Subluxation and Dislocation of the Hip
- What is subluxation and dislocation of the hip?
- Other names for subluxation and dislocation of the hip
What is subluxation and dislocation of the hip?
Dislocation of the hip refers to a state in which the head of the thigh bone (the femur) is brought out of the socket of the hip joint (the acetabulum) and the two joint surfaces are separated. The injured hip is usually painful and it may not be possible to bear weight on the leg. A hip dislocation should be reviewed urgently by a doctor, and the bones should be relocated as quickly as possible. Once the joint is repositioned, most people recover well.
A hip dislocation occurs when the thigh bone is knocked out of the hip joint socket. Hip dislocations are more common in old age. People who have had a hip replacement are at special risk of developing a hip dislocation, and this is one of the more common causes. Other causes are injuries to the pelvis or leg, especially injuries involving extreme force, such as those incurred during a car accident. This injury can occur during some high-impact sports, such as downhill skiing, gymnastics, rugby and American football. Children born with hip dysplasia (faulty hip development before birth) are at increased risk of developing this condition.
The most common symptoms of a hip dislocation are hip pain and difficulty bearing weight on the affected leg. The hip can not be moved normally, and the leg on the affected side may appear shorter and turned inwards or outwards. Some people may have numbness and weakness on the side of the hip dislocation. The Ada app can help you check your symptoms. Download the free app or find out more about how it works.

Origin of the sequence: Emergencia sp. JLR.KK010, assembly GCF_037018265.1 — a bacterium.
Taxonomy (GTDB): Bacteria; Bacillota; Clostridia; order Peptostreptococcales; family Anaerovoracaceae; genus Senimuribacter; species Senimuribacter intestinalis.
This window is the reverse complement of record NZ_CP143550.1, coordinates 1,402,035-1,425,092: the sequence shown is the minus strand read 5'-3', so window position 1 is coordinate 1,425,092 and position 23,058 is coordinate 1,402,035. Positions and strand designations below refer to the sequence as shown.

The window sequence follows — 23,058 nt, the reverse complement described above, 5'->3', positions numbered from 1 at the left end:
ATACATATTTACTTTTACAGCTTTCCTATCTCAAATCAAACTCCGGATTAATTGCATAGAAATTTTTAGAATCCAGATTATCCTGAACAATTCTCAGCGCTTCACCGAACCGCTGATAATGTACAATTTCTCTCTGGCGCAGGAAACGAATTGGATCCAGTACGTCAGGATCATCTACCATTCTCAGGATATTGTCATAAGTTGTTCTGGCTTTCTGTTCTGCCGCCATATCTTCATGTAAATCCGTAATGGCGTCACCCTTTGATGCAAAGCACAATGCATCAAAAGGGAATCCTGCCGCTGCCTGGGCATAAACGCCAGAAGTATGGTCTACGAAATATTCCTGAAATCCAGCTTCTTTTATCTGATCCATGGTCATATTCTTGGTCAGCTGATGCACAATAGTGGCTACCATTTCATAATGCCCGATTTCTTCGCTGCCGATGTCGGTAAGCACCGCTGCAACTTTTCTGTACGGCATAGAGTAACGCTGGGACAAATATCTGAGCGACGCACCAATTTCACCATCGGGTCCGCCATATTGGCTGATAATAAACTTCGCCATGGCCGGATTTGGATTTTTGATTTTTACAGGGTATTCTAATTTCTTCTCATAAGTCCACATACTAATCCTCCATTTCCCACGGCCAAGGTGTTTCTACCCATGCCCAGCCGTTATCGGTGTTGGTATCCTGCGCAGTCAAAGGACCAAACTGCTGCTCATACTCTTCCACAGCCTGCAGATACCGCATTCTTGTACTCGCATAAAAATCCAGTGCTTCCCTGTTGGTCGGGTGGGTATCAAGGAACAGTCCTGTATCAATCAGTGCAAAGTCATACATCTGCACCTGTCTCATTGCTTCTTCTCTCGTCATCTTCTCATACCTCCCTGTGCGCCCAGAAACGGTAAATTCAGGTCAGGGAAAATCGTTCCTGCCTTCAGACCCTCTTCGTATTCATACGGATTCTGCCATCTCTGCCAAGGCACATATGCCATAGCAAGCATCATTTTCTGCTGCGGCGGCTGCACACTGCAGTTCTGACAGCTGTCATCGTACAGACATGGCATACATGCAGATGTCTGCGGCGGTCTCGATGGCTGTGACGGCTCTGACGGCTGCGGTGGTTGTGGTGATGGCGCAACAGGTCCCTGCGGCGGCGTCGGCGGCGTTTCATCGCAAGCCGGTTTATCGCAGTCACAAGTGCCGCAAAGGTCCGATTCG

The diagnosis is usually based on the physical examination and on an x-ray of the hip. If there are any broken bones, a CT (computed tomography) scan may be needed to fully investigate damage to the joint and to plan treatment.
Treatment involves pain-relief and repositioning the thigh bone into the joint. This is done as soon as possible to reduce the chances of complications. If there are no complicating factors, such as broken bones, this can be done by pulling the bone back into place. This should be done by a doctor, and often requires pain relief and sedation. If there are broken bones, the bones are usually repositioned in surgery.
Children who have hip dysplasia should be treated for their condition. Avoiding high-impact sports may help to prevent some cases of hip dislocation.
Other names for subluxation and dislocation of the hip
- Hip dislocation
- Hip subluxation